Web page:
Teacher gets glimpse into life of first president (community column)
George Washington…his picture is on the dollar bill, he was the first president of the United States and a great leader. Knowledge of this great man has waned over time, and thanks to debit cards his picture is now often found wadded up in a pocket or in the bottom of the washing machine.
Few people continue to have the love for and the interest in the study of George Washington, the man.
Meet Dawn Howard, teacher at Vincent Middle High School, who among other subjects, teaches 10th and 11th grade AP US History, which includes the 18th Century and George Washington, the president. Her affection for the history of 18th Century made her award of a fellowship at The George Washington Teacher Institute extra special.
“I’m so blessed to have received this fellowship, and I encourage other teachers to apply,” said Howard.
The George Washington Teacher Institute Spring Residential Program is a four-day immersive professional development experience designed to support K-12 educators who teach about the life, leadership and legacy of George Washington and the 18th-century world in which he lived.
The application process for this fellowship is quite rigorous and includes submittals of a resume, letters of recommendation and essays. From the large pool of nation-wide applicants, 21 are chosen to participate in engaging classes while also meeting scholars, musicians and historical interpreters from the George Washington and Mount Vernon Society.
“We had an all access pass to tour Mount Vernon and the farm,” Howard said about the trip. “We spent time in the museums and in the mansion, we even had the privilege of laying a wreath at Washington’s tomb and the tomb that remembers the enslaved people at Mount Vernon.”
While meeting people from around the country and developing new friendships, Howard also developed a special relationship with a fellow Alabamian. “I met so many people from around the country and especially enjoyed getting to know my roommate Elizabeth Hester, a media specialist in Vestavia,” said Howard.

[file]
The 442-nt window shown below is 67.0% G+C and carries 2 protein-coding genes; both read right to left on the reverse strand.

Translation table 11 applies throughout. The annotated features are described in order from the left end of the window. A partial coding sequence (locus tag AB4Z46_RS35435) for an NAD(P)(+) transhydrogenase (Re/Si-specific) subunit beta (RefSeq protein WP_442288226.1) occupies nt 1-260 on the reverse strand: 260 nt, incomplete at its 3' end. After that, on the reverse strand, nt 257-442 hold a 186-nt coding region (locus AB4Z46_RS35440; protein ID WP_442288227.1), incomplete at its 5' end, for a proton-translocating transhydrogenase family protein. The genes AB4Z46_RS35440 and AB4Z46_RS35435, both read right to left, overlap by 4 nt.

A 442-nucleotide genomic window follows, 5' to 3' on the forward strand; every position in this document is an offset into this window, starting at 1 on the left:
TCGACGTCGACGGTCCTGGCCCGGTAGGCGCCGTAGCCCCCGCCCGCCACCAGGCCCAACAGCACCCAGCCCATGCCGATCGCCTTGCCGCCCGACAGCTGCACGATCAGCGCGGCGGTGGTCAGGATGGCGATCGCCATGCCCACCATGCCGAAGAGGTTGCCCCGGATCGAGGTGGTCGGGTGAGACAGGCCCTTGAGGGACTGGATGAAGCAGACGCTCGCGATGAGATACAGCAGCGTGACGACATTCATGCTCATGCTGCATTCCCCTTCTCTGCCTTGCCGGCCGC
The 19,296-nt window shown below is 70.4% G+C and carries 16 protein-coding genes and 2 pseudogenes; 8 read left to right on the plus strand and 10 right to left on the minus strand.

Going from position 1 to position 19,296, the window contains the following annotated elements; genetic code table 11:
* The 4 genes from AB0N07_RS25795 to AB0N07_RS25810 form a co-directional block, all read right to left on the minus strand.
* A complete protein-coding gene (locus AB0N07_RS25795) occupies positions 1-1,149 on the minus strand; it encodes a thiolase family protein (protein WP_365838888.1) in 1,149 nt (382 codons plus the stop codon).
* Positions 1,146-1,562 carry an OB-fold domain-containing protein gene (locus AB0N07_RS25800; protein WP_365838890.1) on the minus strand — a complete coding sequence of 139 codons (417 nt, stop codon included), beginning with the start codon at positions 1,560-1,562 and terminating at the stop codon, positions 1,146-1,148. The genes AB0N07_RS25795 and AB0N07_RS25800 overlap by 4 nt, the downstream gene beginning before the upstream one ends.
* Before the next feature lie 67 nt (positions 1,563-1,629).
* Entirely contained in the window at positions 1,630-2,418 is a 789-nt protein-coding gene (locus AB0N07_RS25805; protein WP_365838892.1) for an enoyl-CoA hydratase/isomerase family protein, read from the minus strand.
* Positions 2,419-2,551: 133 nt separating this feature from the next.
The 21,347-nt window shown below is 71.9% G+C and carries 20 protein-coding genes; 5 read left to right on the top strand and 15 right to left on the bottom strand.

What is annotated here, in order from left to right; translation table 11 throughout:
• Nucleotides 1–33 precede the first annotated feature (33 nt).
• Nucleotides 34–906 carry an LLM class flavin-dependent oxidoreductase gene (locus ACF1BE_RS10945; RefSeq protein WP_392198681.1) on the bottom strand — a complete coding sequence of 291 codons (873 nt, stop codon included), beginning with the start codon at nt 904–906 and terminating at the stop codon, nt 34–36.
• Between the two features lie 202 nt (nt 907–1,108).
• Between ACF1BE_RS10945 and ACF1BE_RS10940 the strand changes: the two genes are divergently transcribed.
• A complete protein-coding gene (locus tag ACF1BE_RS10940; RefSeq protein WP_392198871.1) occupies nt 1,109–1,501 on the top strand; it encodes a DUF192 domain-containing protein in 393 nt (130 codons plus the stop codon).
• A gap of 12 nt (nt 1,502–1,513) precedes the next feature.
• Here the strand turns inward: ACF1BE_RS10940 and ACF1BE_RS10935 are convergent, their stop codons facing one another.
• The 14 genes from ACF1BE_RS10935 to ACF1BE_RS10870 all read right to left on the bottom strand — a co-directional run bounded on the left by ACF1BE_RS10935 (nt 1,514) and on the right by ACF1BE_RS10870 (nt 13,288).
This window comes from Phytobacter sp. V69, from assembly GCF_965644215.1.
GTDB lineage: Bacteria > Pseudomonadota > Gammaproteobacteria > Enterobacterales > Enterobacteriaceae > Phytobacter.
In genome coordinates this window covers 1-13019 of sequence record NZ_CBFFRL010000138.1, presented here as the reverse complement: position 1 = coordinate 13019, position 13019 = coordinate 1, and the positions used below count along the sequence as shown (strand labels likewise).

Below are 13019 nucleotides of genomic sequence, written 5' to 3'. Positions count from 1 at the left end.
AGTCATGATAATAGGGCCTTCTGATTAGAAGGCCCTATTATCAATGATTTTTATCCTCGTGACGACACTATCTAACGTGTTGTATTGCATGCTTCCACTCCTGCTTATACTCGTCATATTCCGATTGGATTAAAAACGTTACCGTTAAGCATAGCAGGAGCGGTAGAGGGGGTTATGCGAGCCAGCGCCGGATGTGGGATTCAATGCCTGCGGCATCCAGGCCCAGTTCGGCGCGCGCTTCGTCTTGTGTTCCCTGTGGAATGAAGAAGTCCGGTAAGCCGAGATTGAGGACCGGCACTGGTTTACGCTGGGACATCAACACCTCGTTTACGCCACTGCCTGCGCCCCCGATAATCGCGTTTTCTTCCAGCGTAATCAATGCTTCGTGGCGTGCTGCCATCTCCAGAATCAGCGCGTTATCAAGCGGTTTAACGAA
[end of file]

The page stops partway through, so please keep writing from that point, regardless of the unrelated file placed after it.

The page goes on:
“All access” apparently affords special privileges. “Our last day started at 4:30 a.m. I was able to sit on Washington’s piazza at Mount Vernon and watch the sunrise over the Potomac. It was breathtaking and a memory I will forever cherish,” said Howard.
“I was thrilled for Ms. Howard,” said Principal Dr. Michele Edwards. “Hands-on learning experiences are critical to professional development and add to the strength of our faculty. Ms. Howard is as passionate about learning as teaching.”
“Yes, I am passionate about history and thought I knew a lot about George Washington before this trip,” said Howard. The Spring Residential Program theme was The Great Experiment: George Washington and the Founding of the U.S. Government.
“Administratively, I recognize the value to our students; Ms. Howard’s experiences will be passed on in the classroom,” said Edwards.
With heartfelt expression, Howard said, “There is something about being in someone’s home that gives you a true glimpse into their lives. The best part was learning about George Washington, the man.”